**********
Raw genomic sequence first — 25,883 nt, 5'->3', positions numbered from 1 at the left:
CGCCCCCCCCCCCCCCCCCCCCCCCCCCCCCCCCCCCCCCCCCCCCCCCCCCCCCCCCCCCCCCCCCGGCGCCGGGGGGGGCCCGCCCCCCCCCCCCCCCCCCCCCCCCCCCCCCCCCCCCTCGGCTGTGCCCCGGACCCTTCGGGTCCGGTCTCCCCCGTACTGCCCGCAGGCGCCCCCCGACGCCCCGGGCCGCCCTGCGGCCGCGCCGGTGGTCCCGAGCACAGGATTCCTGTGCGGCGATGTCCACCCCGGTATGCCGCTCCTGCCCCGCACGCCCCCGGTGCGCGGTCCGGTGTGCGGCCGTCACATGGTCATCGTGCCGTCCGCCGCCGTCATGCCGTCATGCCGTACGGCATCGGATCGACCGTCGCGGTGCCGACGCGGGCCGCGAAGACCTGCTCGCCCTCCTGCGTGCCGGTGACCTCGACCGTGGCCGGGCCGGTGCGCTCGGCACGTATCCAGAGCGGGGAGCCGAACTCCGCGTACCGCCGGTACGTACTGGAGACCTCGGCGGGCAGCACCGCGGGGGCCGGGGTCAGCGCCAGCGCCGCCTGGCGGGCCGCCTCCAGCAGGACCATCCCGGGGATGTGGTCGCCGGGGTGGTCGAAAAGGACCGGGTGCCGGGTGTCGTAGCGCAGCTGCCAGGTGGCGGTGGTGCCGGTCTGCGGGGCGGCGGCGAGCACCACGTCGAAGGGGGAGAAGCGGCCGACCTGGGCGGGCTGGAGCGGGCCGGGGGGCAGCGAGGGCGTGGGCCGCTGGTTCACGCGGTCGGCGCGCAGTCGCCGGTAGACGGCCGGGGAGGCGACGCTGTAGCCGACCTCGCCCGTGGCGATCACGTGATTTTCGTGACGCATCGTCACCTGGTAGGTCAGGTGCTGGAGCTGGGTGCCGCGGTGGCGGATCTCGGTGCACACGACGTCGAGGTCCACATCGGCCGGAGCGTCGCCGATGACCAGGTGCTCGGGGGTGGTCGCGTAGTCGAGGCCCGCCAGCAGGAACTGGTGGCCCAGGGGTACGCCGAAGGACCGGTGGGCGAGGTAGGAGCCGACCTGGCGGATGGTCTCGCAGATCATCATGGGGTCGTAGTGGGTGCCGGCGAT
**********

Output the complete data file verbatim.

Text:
Raw genomic sequence first — 25,883 nt, 5'->3', positions numbered from 1 at the left:
CGCCCCCCCCCCCCCCCCCCCCCCCCCCCCCCCCCCCCCCCCCCCCCCCCCCCCCCCCCCCCCCCCCGGCGCCGGGGGGGGCCCGCCCCCCCCCCCCCCCCCCCCCCCCCCCCCCCCCCCCTCGGCTGTGCCCCGGACCCTTCGGGTCCGGTCTCCCCCGTACTGCCCGCAGGCGCCCCCCGACGCCCCGGGCCGCCCTGCGGCCGCGCCGGTGGTCCCGAGCACAGGATTCCTGTGCGGCGATGTCCACCCCGGTATGCCGCTCCTGCCCCGCACGCCCCCGGTGCGCGGTCCGGTGTGCGGCCGTCACATGGTCATCGTGCCGTCCGCCGCCGTCATGCCGTCATGCCGTACGGCATCGGATCGACCGTCGCGGTGCCGACGCGGGCCGCGAAGACCTGCTCGCCCTCCTGCGTGCCGGTGACCTCGACCGTGGCCGGGCCGGTGCGCTCGGCACGTATCCAGAGCGGGGAGCCGAACTCCGCGTACCGCCGGTACGTACTGGAGACCTCGGCGGGCAGCACCGCGGGGGCCGGGGTCAGCGCCAGCGCCGCCTGGCGGGCCGCCTCCAGCAGGACCATCCCGGGGATGTGGTCGCCGGGGTGGTCGAAAAGGACCGGGTGCCGGGTGTCGTAGCGCAGCTGCCAGGTGGCGGTGGTGCCGGTCTGCGGGGCGGCGGCGAGCACCACGTCGAAGGGGGAGAAGCGGCCGACCTGGGCGGGCTGGAGCGGGCCGGGGGGCAGCGAGGGCGTGGGCCGCTGGTTCACGCGGTCGGCGCGCAGTCGCCGGTAGACGGCCGGGGAGGCGACGCTGTAGCCGACCTCGCCCGTGGCGATCACGTGATTTTCGTGACGCATCGTCACCTGGTAGGTCAGGTGCTGGAGCTGGGTGCCGCGGTGGCGGATCTCGGTGCACACGACGTCGAGGTCCACATCGGCCGGAGCGTCGCCGATGACCAGGTGCTCGGGGGTGGTCGCGTAGTCGAGGCCCGCCAGCAGGAACTGGTGGCCCAGGGGTACGCCGAAGGACCGGTGGGCGAGGTAGGAGCCGACCTGGCGGATGGTCTCGCAGATCATCATGGGGTCGTAGTGGGTGCCGGCGAT